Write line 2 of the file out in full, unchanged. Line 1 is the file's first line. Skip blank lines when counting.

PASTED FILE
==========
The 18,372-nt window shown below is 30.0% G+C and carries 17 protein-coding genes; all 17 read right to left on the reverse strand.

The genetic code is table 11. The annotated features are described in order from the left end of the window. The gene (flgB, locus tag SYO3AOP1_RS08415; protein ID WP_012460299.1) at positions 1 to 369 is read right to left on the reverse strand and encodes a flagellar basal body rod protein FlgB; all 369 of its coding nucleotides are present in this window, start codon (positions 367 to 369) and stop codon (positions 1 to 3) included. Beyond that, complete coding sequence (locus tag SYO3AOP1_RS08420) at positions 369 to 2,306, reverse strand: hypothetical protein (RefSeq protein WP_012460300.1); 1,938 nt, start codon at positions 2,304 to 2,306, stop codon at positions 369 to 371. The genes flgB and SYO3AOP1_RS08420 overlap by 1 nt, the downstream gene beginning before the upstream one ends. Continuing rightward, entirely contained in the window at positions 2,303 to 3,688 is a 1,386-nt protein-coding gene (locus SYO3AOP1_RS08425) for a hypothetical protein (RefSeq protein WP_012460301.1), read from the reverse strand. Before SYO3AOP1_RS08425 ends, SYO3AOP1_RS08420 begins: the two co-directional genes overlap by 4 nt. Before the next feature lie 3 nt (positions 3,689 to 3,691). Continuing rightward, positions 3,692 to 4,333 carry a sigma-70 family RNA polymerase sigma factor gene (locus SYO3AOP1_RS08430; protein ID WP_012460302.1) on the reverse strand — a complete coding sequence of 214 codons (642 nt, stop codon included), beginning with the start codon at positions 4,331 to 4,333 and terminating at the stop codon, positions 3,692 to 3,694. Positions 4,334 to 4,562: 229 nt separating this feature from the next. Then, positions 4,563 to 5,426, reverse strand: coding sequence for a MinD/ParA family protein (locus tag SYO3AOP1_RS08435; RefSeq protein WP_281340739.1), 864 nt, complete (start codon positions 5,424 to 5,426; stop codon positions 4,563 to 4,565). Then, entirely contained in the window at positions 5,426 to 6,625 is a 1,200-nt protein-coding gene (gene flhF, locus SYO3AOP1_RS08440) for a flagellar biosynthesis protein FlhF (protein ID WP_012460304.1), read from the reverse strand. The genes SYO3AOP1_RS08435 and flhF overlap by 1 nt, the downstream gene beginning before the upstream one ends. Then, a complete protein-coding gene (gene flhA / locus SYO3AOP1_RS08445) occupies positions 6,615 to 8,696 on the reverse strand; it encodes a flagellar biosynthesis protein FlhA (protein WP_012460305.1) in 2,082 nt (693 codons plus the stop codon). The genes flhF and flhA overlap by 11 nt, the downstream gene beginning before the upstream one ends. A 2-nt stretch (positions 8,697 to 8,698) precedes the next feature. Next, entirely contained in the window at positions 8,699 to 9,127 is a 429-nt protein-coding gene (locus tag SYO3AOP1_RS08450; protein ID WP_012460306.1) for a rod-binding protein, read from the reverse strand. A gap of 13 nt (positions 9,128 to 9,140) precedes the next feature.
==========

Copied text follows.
The genetic code is table 11. The annotated features are described in order from the left end of the window. The gene (flgB, locus tag SYO3AOP1_RS08415; protein ID WP_012460299.1) at positions 1 to 369 is read right to left on the reverse strand and encodes a flagellar basal body rod protein FlgB; all 369 of its coding nucleotides are present in this window, start codon (positions 367 to 369) and stop codon (positions 1 to 3) included. Beyond that, complete coding sequence (locus tag SYO3AOP1_RS08420) at positions 369 to 2,306, reverse strand: hypothetical protein (RefSeq protein WP_012460300.1); 1,938 nt, start codon at positions 2,304 to 2,306, stop codon at positions 369 to 371. The genes flgB and SYO3AOP1_RS08420 overlap by 1 nt, the downstream gene beginning before the upstream one ends. Continuing rightward, entirely contained in the window at positions 2,303 to 3,688 is a 1,386-nt protein-coding gene (locus SYO3AOP1_RS08425) for a hypothetical protein (RefSeq protein WP_012460301.1), read from the reverse strand. Before SYO3AOP1_RS08425 ends, SYO3AOP1_RS08420 begins: the two co-directional genes overlap by 4 nt. Before the next feature lie 3 nt (positions 3,689 to 3,691). Continuing rightward, positions 3,692 to 4,333 carry a sigma-70 family RNA polymerase sigma factor gene (locus SYO3AOP1_RS08430; protein ID WP_012460302.1) on the reverse strand — a complete coding sequence of 214 codons (642 nt, stop codon included), beginning with the start codon at positions 4,331 to 4,333 and terminating at the stop codon, positions 3,692 to 3,694. Positions 4,334 to 4,562: 229 nt separating this feature from the next. Then, positions 4,563 to 5,426, reverse strand: coding sequence for a MinD/ParA family protein (locus tag SYO3AOP1_RS08435; RefSeq protein WP_281340739.1), 864 nt, complete (start codon positions 5,424 to 5,426; stop codon positions 4,563 to 4,565). Then, entirely contained in the window at positions 5,426 to 6,625 is a 1,200-nt protein-coding gene (gene flhF, locus SYO3AOP1_RS08440) for a flagellar biosynthesis protein FlhF (protein ID WP_012460304.1), read from the reverse strand. The genes SYO3AOP1_RS08435 and flhF overlap by 1 nt, the downstream gene beginning before the upstream one ends. Then, a complete protein-coding gene (gene flhA / locus SYO3AOP1_RS08445) occupies positions 6,615 to 8,696 on the reverse strand; it encodes a flagellar biosynthesis protein FlhA (protein WP_012460305.1) in 2,082 nt (693 codons plus the stop codon). The genes flhF and flhA overlap by 11 nt, the downstream gene beginning before the upstream one ends. A 2-nt stretch (positions 8,697 to 8,698) precedes the next feature. Next, entirely contained in the window at positions 8,699 to 9,127 is a 429-nt protein-coding gene (locus tag SYO3AOP1_RS08450; protein ID WP_012460306.1) for a rod-binding protein, read from the reverse strand. A gap of 13 nt (positions 9,128 to 9,140) precedes the next feature.